One thing I've seen plenty of is people "playing to their own strengths" and being really, really good at one thing and just downright horrible at another, with plenty mediocrity in the middle. Sadly, navigation is usually the one that gets sacrificed because it isn't "sexy" as far as skills go. It also requires dedication and much more practice than the other skills.

Everyone wants to be the alpha caveman and make fire and hunt wooly mammoth, but nobody wants to be the geeky geo-cacher.


Nobody but Jamie.

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 Post subject: Re: Compass
PostPosted: Thu Apr 02, 2009 11:20 pm 
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Last edited by Biff on Mon Nov 09, 2009 9:34 pm, edited 1 time in total.

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 Post subject: Re: Compass
PostPosted: Fri Apr 03, 2009 12:06 am 
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Nothing at all. I'm Mad--Max on gc.com. I just haven't been active in forever since San Antonio started developing every patch of grass and construction workers started muggling every cache in town.

Also, I'm with you on gear. When it comes to the essential gear, I always go for the pro-level features and the best quality. I too have a thing for 'old-school' technology and, while I can use the newest technology on the market, I remain a sucker for the stuff that just plain works from yesteryear.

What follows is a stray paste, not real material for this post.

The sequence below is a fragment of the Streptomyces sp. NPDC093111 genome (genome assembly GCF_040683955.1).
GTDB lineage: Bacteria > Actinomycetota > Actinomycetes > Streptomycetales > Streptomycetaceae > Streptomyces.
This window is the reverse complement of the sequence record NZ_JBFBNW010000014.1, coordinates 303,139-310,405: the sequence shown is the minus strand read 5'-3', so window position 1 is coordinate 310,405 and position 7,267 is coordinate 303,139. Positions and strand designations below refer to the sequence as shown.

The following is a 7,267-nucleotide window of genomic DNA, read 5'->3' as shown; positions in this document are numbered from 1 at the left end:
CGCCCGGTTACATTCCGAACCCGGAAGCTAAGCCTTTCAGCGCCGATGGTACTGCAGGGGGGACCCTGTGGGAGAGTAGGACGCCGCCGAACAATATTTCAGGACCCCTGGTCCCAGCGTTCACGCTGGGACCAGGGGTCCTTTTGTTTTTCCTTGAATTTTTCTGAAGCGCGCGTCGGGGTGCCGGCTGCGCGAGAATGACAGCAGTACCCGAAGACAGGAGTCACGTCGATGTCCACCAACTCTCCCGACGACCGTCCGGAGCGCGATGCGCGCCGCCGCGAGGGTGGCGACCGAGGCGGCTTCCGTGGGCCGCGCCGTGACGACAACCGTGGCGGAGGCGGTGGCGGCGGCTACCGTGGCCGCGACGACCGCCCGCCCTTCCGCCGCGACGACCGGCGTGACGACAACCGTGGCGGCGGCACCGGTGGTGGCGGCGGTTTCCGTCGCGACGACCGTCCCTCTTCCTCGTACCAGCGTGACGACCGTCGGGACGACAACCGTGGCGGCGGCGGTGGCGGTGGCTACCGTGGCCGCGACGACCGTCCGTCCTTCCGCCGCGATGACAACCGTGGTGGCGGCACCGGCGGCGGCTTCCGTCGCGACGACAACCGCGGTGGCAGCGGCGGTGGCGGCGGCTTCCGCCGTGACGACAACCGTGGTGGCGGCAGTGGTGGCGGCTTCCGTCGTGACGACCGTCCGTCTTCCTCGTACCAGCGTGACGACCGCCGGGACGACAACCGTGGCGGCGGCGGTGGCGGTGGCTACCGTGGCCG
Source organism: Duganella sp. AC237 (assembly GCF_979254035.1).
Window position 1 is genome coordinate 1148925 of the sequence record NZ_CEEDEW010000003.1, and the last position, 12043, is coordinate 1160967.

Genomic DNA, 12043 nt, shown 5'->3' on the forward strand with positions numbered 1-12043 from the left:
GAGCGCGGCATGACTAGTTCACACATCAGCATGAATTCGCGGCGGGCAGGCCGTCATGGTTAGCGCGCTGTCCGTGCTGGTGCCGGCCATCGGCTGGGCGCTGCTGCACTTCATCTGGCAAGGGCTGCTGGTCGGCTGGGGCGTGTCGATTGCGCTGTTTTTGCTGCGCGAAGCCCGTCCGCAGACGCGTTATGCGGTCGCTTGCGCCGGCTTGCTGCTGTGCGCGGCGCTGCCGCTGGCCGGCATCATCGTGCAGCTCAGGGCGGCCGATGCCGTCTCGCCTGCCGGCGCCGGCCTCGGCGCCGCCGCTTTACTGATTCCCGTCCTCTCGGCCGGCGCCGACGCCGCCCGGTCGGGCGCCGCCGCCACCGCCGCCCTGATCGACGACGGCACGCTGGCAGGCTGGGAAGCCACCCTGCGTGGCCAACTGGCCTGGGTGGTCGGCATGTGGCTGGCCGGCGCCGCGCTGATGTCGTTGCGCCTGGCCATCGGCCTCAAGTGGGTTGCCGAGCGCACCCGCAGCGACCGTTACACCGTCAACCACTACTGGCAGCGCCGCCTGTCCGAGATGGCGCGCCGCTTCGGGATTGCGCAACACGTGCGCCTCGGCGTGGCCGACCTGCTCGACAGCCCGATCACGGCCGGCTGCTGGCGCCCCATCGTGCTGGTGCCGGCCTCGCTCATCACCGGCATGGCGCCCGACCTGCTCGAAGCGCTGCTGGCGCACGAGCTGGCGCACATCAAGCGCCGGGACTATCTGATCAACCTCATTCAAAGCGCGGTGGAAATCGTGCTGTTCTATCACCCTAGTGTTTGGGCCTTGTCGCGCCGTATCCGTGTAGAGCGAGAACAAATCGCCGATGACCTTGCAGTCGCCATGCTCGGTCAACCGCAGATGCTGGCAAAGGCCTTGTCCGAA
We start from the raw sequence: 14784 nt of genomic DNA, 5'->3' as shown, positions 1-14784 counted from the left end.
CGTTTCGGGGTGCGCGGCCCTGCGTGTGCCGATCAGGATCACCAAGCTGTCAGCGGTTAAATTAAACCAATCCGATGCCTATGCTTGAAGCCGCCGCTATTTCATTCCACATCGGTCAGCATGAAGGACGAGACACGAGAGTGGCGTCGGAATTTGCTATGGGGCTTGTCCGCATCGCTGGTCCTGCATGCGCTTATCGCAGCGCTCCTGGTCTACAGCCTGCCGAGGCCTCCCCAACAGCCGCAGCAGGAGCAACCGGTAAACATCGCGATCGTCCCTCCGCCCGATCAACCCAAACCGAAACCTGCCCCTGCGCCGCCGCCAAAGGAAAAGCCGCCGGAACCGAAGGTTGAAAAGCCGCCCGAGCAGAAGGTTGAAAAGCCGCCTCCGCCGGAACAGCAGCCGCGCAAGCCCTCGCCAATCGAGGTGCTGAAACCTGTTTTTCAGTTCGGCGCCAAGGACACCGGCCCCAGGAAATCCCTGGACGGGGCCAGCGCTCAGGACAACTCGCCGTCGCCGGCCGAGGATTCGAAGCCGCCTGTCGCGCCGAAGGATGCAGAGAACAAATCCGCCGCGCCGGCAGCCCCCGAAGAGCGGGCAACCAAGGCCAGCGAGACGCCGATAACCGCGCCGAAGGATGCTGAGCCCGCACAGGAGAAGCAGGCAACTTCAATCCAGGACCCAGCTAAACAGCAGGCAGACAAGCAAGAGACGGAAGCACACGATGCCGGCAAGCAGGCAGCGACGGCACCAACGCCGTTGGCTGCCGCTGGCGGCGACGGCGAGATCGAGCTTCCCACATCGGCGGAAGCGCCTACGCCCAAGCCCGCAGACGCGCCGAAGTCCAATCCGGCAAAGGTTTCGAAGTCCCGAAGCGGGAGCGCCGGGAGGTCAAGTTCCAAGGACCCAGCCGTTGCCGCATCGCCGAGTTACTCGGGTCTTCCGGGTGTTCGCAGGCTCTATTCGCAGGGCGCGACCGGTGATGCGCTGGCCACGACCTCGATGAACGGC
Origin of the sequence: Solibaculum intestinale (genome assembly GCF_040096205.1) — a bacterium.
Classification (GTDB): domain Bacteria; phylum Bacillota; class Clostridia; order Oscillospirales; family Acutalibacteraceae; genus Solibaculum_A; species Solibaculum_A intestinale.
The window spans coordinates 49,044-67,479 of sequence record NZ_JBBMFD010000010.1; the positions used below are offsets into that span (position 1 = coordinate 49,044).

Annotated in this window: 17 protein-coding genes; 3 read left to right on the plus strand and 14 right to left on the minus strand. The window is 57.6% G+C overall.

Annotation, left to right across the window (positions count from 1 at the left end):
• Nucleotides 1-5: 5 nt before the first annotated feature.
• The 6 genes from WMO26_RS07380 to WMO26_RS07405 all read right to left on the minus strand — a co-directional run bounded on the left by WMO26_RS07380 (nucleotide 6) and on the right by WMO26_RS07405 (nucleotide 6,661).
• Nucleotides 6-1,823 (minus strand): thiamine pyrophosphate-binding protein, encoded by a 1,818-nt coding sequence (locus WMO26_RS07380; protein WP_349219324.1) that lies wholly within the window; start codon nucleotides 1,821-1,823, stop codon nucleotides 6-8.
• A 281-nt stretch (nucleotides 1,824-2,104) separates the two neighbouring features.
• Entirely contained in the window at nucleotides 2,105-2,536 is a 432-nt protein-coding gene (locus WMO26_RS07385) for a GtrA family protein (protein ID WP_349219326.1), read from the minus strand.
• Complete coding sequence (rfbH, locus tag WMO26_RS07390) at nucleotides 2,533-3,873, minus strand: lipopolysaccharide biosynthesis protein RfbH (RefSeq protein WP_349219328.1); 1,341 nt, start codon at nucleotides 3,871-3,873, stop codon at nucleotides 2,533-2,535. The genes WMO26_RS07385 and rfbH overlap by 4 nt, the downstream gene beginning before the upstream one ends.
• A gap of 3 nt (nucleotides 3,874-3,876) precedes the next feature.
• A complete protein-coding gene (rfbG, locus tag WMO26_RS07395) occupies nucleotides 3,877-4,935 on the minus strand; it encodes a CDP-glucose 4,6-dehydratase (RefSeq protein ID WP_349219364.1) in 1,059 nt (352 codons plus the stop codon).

Gucci gear? I'm not going to lie, I want a Kifaru pack. That's where it will end though. I'm actually really happy with everything else (unless I find a new, never issued MSS for under $100 again).

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 Post subject: Re: Compass
PostPosted: Fri Apr 03, 2009 12:26 am 
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I always recommend a mirror compass or sighting compass because it has sights that allow you to triangulate your position with amazing accuracy. A regular baseplate compass does not allow you to shoot in your position.

Also, a mirror is very handy to have in the woods - you can get motes out of your eye, which has several times been very important for me, and you can signal for help. Plus, the mirror acts as a protective cover for the compass.


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 Post subject: Re: Compass